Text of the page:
• Products & Technology
  • News release
  • NEWJul. 16, 2004

Industrialization of the World's First "Catalyst Early Activation System"

Jul. 16, 2004

Daihatsu Motor Co., Ltd. has succeeded in industrializing a "catalyst early activation system" that purifies exhaust emissions right after the engine starts up.

The new system - the world's first to use ions detected in flames to control combustion and achieve early catalyst activation - will help mass production vehicles achieve emissions that are 75% lower than Japan's year 2005 motor vehicle exhaust emission standards.

Daihatsu is actively working to launch new low-emission vehicles. In 2001, the Move and Mira (domestic model) became the first petrol-powered mini cars certified for meeting Japan's ultra-low emission standard in effect at the time. In 2002, the company industrialized an "intelligent catalyst" that significantly reduces the amount of precious metals needed. The intelligent catalyst is now installed in almost all of the company's domestic models.

In addition to exhaust gas purification technologies, Daihatsu continues to develop advanced engine control technologies that help cars achieve higher levels of both environmental performance and running performance.

The new catalyst early activation technology will help cars meet increasingly strict emission standards. In conventional systems, the precious metals used as the catalyst worked best when heated – that is, after they came into contact with hot exhaust gas produced when the engine had been running for a while. They did not work well right after the engine started up.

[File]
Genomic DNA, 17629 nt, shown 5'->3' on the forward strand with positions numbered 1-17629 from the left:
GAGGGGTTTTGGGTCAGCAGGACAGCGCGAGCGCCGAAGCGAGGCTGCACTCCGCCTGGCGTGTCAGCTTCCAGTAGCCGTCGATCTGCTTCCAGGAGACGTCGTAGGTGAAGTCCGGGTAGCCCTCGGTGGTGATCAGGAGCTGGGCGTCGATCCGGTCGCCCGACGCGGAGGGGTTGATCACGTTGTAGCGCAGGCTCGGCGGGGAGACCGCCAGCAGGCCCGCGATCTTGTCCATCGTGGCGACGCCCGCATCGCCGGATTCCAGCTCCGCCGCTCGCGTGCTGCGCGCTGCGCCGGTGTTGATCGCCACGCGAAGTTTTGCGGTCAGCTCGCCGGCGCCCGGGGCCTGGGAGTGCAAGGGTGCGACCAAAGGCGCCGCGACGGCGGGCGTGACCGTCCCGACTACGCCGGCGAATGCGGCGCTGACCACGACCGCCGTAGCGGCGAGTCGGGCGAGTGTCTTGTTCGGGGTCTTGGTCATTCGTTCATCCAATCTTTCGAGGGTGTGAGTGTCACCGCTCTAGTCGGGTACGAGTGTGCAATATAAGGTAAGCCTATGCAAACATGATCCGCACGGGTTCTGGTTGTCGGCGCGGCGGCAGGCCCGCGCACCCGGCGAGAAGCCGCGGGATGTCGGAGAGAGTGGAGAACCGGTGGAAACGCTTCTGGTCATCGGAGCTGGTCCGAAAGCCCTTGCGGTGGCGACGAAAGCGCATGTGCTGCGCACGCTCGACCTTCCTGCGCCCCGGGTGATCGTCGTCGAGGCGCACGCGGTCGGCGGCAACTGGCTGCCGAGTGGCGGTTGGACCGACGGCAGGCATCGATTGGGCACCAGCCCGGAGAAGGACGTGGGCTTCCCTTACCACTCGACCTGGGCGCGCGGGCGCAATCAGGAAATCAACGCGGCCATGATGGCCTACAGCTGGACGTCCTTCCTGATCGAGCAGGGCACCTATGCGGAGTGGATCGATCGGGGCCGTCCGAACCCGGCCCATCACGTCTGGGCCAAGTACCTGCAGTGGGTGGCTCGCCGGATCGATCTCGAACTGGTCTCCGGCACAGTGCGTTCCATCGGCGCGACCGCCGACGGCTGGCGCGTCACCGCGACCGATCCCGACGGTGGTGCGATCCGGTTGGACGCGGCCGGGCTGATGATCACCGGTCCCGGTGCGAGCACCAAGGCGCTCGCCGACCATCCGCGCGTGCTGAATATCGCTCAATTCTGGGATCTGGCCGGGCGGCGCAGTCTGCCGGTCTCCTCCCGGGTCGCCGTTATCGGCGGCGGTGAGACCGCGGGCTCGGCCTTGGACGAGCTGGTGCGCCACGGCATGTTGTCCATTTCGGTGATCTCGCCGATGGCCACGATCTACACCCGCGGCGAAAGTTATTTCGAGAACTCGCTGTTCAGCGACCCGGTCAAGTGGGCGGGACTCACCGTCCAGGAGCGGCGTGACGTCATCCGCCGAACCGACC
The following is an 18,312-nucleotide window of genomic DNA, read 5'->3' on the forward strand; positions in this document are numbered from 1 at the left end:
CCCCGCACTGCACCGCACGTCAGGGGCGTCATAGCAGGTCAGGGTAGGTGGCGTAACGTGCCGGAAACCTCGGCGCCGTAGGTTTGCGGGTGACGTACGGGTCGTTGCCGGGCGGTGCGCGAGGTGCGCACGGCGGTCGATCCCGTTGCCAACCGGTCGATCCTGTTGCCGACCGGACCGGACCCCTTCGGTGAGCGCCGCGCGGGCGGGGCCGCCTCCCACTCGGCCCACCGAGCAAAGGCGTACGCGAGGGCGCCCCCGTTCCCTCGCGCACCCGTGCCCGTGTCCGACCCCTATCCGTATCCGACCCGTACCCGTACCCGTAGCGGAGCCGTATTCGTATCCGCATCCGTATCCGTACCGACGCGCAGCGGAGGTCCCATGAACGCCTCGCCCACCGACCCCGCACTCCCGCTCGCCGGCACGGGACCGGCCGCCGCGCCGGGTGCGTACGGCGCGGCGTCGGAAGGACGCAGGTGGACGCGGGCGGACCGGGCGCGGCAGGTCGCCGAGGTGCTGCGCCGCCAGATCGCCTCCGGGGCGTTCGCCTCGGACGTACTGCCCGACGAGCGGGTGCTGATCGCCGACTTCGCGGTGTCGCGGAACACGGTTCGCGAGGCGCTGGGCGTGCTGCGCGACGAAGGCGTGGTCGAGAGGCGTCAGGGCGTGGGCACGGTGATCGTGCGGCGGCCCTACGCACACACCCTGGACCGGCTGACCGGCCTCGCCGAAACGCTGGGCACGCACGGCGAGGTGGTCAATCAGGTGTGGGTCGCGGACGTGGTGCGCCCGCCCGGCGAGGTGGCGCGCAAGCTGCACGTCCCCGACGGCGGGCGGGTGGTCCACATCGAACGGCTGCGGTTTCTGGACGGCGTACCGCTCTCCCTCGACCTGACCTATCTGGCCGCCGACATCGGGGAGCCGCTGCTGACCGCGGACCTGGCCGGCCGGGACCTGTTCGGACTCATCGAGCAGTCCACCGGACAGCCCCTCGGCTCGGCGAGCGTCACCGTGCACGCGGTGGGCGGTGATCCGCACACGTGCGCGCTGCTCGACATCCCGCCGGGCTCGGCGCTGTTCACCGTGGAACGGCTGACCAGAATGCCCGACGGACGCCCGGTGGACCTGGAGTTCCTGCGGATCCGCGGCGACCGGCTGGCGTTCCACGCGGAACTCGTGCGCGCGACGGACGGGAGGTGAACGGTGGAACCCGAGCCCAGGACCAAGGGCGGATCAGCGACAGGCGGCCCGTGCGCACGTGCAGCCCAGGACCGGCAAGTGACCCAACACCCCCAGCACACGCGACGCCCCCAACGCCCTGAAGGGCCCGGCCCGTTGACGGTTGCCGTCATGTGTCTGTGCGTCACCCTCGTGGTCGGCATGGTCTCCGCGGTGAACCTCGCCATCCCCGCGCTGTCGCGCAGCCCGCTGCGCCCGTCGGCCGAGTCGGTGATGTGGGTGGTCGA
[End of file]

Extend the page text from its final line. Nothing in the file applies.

The new system utilizes the fact that the combustion condition can be judged by the condition of ion generation in flames. It detects ions generated during combustion, determines the combustion conditions in detail, and controls the ignition timing with 1/10,000-second accuracy while maintaining optimum combustion conditions. This same ion-detection principle has been used in gas equipment to develop safety devices that shut off the gas supply when a pilot light goes out.

The new system sends hot gas to the catalyst immediately after engine startup to activate it, eliminating the shortcoming of conventional systems. Emission reduction is improved and optimum engine performance maintained.

The ion detection circuitry and other system components are compact and can be incorporated into existing ignition devices without changing the coil size, so the new technology is compatible with current mini cars.